The great thing about thin chuck steak recipes is that you can prepare them in a variety of ways. Because the cut is thin, the steak cooks faster, so you can get a nice meal on the table in no time.
What is a Chuck Steak?
According to Texas A&M University, chuck cuts come from the front shoulder area of a cow. Because it's a large muscle that has to do a lot of work, it is flavorful. However, the more worked a muscle area is, the tougher the resulting meat has a tendency to be.
There are several chuck steaks to choose from, per the University of Nebraska, though not all beef chuck shoulder steak is thin. Options include:
- Top blade steak, also known as flat iron
- Boneless chuck eye roast
- Boneless arm pot roast
- Arm pot roast, also known as chuck arm roast
- Chuck eye roast, also known as mock tender roast
- Chuck eye steak, also known as mock tender steak
- Chuck roast center cut also known as a seven-bone pot roast
- Blade roast
Most chuck steak cut is best prepared with a moist cooking method such as cooking in liquid (boiling, simmering, steaming, etc.) or braising, to help tenderize the meat.
The boneless chuck eye roast can be prepared with either a moist or a dry cooking method. The top blade steak, however, is recommended for dry cooking methods only. These include grilling, roasting, baking, broiling, sautéing or searing.
Thin Chuck Steak Recipes
You'll find a number of thin chuck steak recipes out there. You can grill, bake, sear or broil the steaks, depending on what your chosen recipe calls for. Many easy chuck tender steak recipes call for it to be grilled. If you don't have a grill available, you can cook it in a pan on the stove or in the oven.
Regardless of your chosen cooking method, the U.S. Department of Health and Human Services says the meat, whether pork or beef, is safe to eat once it has reached an internal temperature of 145 degrees Fahrenheit (medium rare) and has three minutes of rest time.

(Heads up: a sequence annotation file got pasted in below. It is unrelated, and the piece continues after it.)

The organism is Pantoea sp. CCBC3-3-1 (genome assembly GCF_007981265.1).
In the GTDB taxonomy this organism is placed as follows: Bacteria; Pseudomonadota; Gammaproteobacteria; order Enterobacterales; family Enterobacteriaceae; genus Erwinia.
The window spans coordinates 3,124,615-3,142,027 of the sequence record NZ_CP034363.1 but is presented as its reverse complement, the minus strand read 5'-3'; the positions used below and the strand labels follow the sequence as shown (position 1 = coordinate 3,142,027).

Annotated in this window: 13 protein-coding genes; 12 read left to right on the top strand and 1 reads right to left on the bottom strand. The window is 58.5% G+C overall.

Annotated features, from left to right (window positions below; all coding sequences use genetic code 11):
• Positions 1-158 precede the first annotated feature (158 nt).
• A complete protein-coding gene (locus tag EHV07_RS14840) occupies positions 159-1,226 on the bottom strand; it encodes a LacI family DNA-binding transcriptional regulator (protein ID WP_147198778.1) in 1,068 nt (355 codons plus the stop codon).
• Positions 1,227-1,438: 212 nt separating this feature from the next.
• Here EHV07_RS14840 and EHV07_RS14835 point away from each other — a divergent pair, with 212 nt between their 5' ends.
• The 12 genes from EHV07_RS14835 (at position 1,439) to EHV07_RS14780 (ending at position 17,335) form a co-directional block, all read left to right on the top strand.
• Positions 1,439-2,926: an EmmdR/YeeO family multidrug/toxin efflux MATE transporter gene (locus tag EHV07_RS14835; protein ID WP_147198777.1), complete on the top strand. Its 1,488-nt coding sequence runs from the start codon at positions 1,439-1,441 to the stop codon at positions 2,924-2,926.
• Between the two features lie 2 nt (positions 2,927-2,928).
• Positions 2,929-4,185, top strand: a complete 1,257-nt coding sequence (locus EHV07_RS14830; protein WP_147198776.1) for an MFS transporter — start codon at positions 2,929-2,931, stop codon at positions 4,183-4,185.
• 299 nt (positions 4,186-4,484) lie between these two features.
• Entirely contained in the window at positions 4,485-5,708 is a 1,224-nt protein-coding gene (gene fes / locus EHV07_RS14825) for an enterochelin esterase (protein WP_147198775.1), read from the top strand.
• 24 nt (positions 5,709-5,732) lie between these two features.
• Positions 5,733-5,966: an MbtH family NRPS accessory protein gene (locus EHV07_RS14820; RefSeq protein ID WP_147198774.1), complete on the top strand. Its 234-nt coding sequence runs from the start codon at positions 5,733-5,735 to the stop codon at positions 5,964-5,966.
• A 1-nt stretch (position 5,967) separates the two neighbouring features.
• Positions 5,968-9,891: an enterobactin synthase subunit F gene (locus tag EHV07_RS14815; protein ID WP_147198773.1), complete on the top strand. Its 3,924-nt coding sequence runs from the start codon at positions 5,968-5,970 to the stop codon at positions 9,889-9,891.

Texas A&M says if you like your steak cooked medium, cook it until it reaches an internal temperature of 160 degrees F, and if you like it well done, cook it to an internal temperature of 170 degrees F.
Since your beef chuck shoulder steak is thin, you'll require hotter temperatures to cook it through. If you're dealing with steaks that are 1/2 inch thick, heat your grill to a surface temperature of about 425 to 450 degrees F. Coals should be medium-hot and barely covered with ash.
For steaks that are 3/4 inch to 1 inch thick, heat to 360 to 400 degrees F. Coals should be medium and have a light layer of ash.
Season your steaks to taste, and cook for two to three minutes per side for rare steak, four minutes on each side for medium steak and five to six minutes per side for well done, turning the steak only once to keep it from drying out.
To tenderize the meat ahead of cooking, place it in a marinade with your choice of flavorings for two hours to overnight prior to grilling.
Read more: 5 Tips for Eating Protein the Right Way
Is Chuck Steak Healthy?
Chuck steak nutrition depends on how it is prepared, what it is prepared with and the portion size. Easy chuck tender recipes made with butter will be higher in calories and fat than those made with just basic seasonings. Beef chuck shoulder steak that is thin still has the same nutrition as one that is thick because it's about the overall portion size.
The USDA shows that a 4-ounce serving of beef chuck eye steak trimmed to 0 inches fat contains 257 calories, 21 grams of protein and 19 grams of fat. Many other cuts of beef offer a leaner source of protein.
- Texas A&M University: "How to Transform Cheap Chuck Steak and Roast Into a Great Meal"
- University of Nebraska: "Chuck: Beef Meat Identification"
- U.S. Department of Health and Human Services: "Safe Minimum Cooking Temperatures Charts"
- Texas A&M University Agrilife Extension: "All About Beef"
- U.S. Department of Agriculture FoodData Central: "Beef, Chuck Eye Steak, Boneless, Separable Lean and Fat, Trimmed to 0'' Fat, Choice, Raw"
- American Heart Association: Meat, Poultry and Fish: "Picking Healthy Proteins"